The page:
I always thought of myself as a fan of any mystery/thriller premise. Any story revolving around crime. Characters trying to figure out what really happened. These were the main elements that sucked me in.
After reading «Then She Was Gone» by Lisa Jewell, I realized that I much prefer novels centered around the “Who did it” question than “Why it happened”. There is just something so addicting about gathering clues, brainstorming and constantly questioning who the villain is!
Lisa Jewell gave us a different type of thriller – a character-driven mystery, showcasing the flawed people and their motives, instead of a fast-paced page-turner with an unpredictable turn of events.
If you thought «The Chalk Man» was dark and creepy, «The Taking of Annie Thorne» will give you jitters. C.J. Tudor took the mystery of her second book to the new level by adding some surprising horror elements. The attention to details, the mystery elements, and deeply engraved traumas provided the perfect scenery for a creepy thriller!
I might have made a mistake to binge read Gillian Flynn books at the beginning of my blogging career. Ever since that point, no thrillers ever came close to twisted and dark characters of Gillian Flynn.
Who would have thought that the popular hit Titanium would sound so amazing in music box version? I surely didn’t. But now I am completely in love with the tune. And I have to agree that the Spotify list for All the Little Lights that I found on Jamie McGuire’s website is spot on! Listening to it as I am writing this review, brings back all the feelings.
Make sure to turn this playlist on and get to know Elliott Youngblood and Catherine Calhoun.
«In your neat handwriting, you wrote that I reminded you of sunshine and sunflowers, which is kind of funny because sunflowers are so stinky that stink bugs love them. I didn’t keep that love letter, and I’m sorry. It wasn’t that they didn’t mean anything, but I’m not sentimental like that.»
There were years in my reading life when I solely read crime, thrillers, and mysteries. I’ve accumulated quite a collection of books in that particular genre and sometimes the need for something a little bit more mysterious comes knocking on the door, making it impossible to resist.
I’m not an author and I’m not trying to be one, so it’s very difficult for me to criticise books on the styles they were written in. But, ultimately, I am the audience. I read the blurb, I liked it, I was intrigued by it and decided to dedicate my time to reading a particular novel. And there are often times when the writing style or certain writing quirks don’t work for me as well as they do for others, and I find it my duty to share these moments with you!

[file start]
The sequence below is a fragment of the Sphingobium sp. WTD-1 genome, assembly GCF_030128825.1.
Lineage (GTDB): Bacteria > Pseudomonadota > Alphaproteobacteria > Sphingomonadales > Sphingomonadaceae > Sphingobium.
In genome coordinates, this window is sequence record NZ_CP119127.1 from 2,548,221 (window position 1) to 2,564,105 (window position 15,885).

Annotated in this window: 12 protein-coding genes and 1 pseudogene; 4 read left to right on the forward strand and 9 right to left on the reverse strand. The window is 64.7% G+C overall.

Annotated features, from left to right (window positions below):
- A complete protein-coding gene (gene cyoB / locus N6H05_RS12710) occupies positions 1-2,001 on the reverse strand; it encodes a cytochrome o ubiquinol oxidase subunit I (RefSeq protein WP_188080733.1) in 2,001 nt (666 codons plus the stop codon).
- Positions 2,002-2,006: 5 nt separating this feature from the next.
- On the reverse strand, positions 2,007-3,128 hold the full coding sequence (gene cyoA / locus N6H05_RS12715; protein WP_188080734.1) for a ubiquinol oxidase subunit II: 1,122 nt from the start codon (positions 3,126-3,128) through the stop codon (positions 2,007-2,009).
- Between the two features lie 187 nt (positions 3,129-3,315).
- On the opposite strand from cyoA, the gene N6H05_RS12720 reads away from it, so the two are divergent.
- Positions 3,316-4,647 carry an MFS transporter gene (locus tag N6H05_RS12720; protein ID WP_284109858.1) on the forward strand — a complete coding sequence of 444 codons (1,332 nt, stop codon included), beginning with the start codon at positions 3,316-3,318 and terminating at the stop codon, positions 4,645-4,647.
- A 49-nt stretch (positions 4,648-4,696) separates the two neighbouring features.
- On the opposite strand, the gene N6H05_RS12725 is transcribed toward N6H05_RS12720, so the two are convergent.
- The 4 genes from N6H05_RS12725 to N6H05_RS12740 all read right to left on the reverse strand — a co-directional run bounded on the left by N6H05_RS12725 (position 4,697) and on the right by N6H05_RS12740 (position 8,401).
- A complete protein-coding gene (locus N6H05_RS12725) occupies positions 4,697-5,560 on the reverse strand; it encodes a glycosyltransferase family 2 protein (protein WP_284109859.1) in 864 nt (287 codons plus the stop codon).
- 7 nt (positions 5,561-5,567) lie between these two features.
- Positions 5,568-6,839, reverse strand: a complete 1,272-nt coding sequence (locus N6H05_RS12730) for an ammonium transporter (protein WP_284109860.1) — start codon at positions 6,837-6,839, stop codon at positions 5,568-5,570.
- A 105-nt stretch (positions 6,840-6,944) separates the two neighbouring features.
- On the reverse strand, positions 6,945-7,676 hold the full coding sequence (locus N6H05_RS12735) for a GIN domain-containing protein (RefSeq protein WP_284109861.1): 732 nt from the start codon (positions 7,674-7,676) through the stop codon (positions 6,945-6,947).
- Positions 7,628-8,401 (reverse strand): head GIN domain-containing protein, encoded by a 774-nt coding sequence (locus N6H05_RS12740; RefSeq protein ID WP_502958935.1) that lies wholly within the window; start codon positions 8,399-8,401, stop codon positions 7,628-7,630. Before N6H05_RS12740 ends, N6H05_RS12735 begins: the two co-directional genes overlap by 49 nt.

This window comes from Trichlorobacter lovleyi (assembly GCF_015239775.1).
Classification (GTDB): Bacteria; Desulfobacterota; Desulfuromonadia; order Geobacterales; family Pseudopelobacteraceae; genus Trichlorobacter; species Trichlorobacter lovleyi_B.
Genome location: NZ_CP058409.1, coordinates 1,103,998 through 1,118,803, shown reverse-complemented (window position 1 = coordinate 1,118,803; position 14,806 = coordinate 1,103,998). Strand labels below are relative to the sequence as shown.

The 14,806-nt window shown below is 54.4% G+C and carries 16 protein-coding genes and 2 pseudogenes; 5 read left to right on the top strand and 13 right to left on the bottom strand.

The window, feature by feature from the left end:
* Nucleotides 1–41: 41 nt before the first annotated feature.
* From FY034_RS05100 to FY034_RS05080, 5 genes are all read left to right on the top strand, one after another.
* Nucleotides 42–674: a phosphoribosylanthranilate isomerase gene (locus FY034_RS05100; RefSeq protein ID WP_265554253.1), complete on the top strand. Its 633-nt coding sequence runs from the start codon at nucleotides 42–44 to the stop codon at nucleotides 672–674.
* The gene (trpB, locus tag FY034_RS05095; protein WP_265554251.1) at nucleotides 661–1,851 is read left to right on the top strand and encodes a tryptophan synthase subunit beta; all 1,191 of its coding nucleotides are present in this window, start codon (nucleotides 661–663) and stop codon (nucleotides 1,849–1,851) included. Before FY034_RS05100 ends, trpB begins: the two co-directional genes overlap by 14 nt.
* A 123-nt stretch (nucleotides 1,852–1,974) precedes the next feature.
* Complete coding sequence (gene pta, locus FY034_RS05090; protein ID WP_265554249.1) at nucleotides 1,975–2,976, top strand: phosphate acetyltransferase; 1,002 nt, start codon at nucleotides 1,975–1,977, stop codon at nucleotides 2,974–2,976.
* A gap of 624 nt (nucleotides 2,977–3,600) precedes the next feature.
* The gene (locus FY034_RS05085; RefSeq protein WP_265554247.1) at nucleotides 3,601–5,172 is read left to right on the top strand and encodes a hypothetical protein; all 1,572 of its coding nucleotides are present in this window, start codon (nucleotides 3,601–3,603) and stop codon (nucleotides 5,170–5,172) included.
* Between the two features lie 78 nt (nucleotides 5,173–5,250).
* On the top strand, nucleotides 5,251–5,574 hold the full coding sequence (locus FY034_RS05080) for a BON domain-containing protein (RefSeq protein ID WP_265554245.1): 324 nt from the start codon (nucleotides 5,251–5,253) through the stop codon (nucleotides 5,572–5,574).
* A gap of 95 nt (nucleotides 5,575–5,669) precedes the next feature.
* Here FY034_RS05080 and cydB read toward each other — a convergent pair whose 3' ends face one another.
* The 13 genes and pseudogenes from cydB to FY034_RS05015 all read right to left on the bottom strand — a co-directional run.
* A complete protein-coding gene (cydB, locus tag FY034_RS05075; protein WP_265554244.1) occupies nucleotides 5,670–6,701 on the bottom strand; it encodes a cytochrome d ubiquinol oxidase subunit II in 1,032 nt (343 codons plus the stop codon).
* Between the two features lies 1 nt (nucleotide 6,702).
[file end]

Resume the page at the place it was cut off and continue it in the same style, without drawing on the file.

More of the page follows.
Recently, it has been very difficult for me to rate several books. As it hasn’t been just one one occasion, it got me thinking – is there a problem with the books I pick up or with me?
For almost a year now I’ve been meaning to refine/define my rating system. It would help me out during these inner struggles and would also provide more information for you, guys, on what a 3-star rating actually means to me. But everytime I sit down to think about my ratings and what they mean to me, there are so many factors usually involved that it is hard to explain in a few words. Therefore, I decided to do something different and insert a Pros / Cons table at the end of my review! Continue reading “The Last Days of Summer by Vanessa Ronan | A handful of contradicting thoughts!”→
This month I’ve been very lucky with the books I picked up, quite a lot of them turned out to be 4 and 5 star reads. «Every Last Lie» by Mary Kubica was no exception. When I finished this book I had to take a little break because (A) there were still tears running down my cheeks and (B) the novel was so intense and made me feel so many different emotions that I sat down for a little bit just to gather my thoughts and taking a few deep breaths. Continue reading “Every Last Lie by Mary Kubica | What secrets do YOU keep from your loved ones?”→